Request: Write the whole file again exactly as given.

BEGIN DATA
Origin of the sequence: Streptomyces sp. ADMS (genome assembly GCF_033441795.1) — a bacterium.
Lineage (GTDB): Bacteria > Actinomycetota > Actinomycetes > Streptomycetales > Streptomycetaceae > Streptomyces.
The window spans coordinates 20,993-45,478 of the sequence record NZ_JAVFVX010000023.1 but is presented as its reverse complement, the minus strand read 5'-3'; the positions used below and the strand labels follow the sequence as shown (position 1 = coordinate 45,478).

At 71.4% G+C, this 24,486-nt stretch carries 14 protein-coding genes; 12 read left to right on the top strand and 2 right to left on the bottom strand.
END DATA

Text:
Origin of the sequence: Streptomyces sp. ADMS (genome assembly GCF_033441795.1) — a bacterium.
Lineage (GTDB): Bacteria > Actinomycetota > Actinomycetes > Streptomycetales > Streptomycetaceae > Streptomyces.
The window spans coordinates 20,993-45,478 of the sequence record NZ_JAVFVX010000023.1 but is presented as its reverse complement, the minus strand read 5'-3'; the positions used below and the strand labels follow the sequence as shown (position 1 = coordinate 45,478).

At 71.4% G+C, this 24,486-nt stretch carries 14 protein-coding genes; 12 read left to right on the top strand and 2 right to left on the bottom strand.